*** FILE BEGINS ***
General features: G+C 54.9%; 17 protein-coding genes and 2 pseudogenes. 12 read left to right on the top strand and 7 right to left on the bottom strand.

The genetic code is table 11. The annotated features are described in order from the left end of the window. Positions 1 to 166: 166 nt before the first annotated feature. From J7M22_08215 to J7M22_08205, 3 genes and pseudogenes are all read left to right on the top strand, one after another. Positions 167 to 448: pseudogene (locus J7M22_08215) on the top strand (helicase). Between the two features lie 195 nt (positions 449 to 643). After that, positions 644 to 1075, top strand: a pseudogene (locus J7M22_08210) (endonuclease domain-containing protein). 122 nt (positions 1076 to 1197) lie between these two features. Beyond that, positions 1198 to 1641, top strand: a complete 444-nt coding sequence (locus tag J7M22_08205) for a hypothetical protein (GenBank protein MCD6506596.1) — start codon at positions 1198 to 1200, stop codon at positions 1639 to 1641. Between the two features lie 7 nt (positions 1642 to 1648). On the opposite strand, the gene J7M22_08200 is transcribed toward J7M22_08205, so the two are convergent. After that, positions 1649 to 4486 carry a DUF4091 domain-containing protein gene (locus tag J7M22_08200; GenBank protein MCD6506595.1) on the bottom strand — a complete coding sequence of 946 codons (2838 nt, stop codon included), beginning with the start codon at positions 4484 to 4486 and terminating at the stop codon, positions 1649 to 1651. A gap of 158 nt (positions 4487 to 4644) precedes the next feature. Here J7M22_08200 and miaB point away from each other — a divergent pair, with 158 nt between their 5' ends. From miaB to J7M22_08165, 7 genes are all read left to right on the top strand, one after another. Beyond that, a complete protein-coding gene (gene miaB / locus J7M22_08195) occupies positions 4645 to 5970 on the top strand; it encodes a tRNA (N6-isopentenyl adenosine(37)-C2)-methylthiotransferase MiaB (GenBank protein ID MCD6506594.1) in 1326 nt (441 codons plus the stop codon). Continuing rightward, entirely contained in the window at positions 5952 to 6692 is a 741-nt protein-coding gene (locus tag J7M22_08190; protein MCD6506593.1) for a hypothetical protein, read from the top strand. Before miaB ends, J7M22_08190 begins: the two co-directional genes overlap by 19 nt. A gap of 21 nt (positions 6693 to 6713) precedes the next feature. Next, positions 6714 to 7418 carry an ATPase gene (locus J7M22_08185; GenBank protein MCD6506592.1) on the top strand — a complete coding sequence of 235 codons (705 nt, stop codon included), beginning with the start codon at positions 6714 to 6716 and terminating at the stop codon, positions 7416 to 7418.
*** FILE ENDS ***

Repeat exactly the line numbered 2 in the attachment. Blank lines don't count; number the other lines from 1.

The genetic code is table 11. The annotated features are described in order from the left end of the window. Positions 1 to 166: 166 nt before the first annotated feature. From J7M22_08215 to J7M22_08205, 3 genes and pseudogenes are all read left to right on the top strand, one after another. Positions 167 to 448: pseudogene (locus J7M22_08215) on the top strand (helicase). Between the two features lie 195 nt (positions 449 to 643). After that, positions 644 to 1075, top strand: a pseudogene (locus J7M22_08210) (endonuclease domain-containing protein). 122 nt (positions 1076 to 1197) lie between these two features. Beyond that, positions 1198 to 1641, top strand: a complete 444-nt coding sequence (locus tag J7M22_08205) for a hypothetical protein (GenBank protein MCD6506596.1) — start codon at positions 1198 to 1200, stop codon at positions 1639 to 1641. Between the two features lie 7 nt (positions 1642 to 1648). On the opposite strand, the gene J7M22_08200 is transcribed toward J7M22_08205, so the two are convergent. After that, positions 1649 to 4486 carry a DUF4091 domain-containing protein gene (locus tag J7M22_08200; GenBank protein MCD6506595.1) on the bottom strand — a complete coding sequence of 946 codons (2838 nt, stop codon included), beginning with the start codon at positions 4484 to 4486 and terminating at the stop codon, positions 1649 to 1651. A gap of 158 nt (positions 4487 to 4644) precedes the next feature. Here J7M22_08200 and miaB point away from each other — a divergent pair, with 158 nt between their 5' ends. From miaB to J7M22_08165, 7 genes are all read left to right on the top strand, one after another. Beyond that, a complete protein-coding gene (gene miaB / locus J7M22_08195) occupies positions 4645 to 5970 on the top strand; it encodes a tRNA (N6-isopentenyl adenosine(37)-C2)-methylthiotransferase MiaB (GenBank protein ID MCD6506594.1) in 1326 nt (441 codons plus the stop codon). Continuing rightward, entirely contained in the window at positions 5952 to 6692 is a 741-nt protein-coding gene (locus tag J7M22_08190; protein MCD6506593.1) for a hypothetical protein, read from the top strand. Before miaB ends, J7M22_08190 begins: the two co-directional genes overlap by 19 nt. A gap of 21 nt (positions 6693 to 6713) precedes the next feature. Next, positions 6714 to 7418 carry an ATPase gene (locus J7M22_08185; GenBank protein MCD6506592.1) on the top strand — a complete coding sequence of 235 codons (705 nt, stop codon included), beginning with the start codon at positions 6714 to 6716 and terminating at the stop codon, positions 7416 to 7418.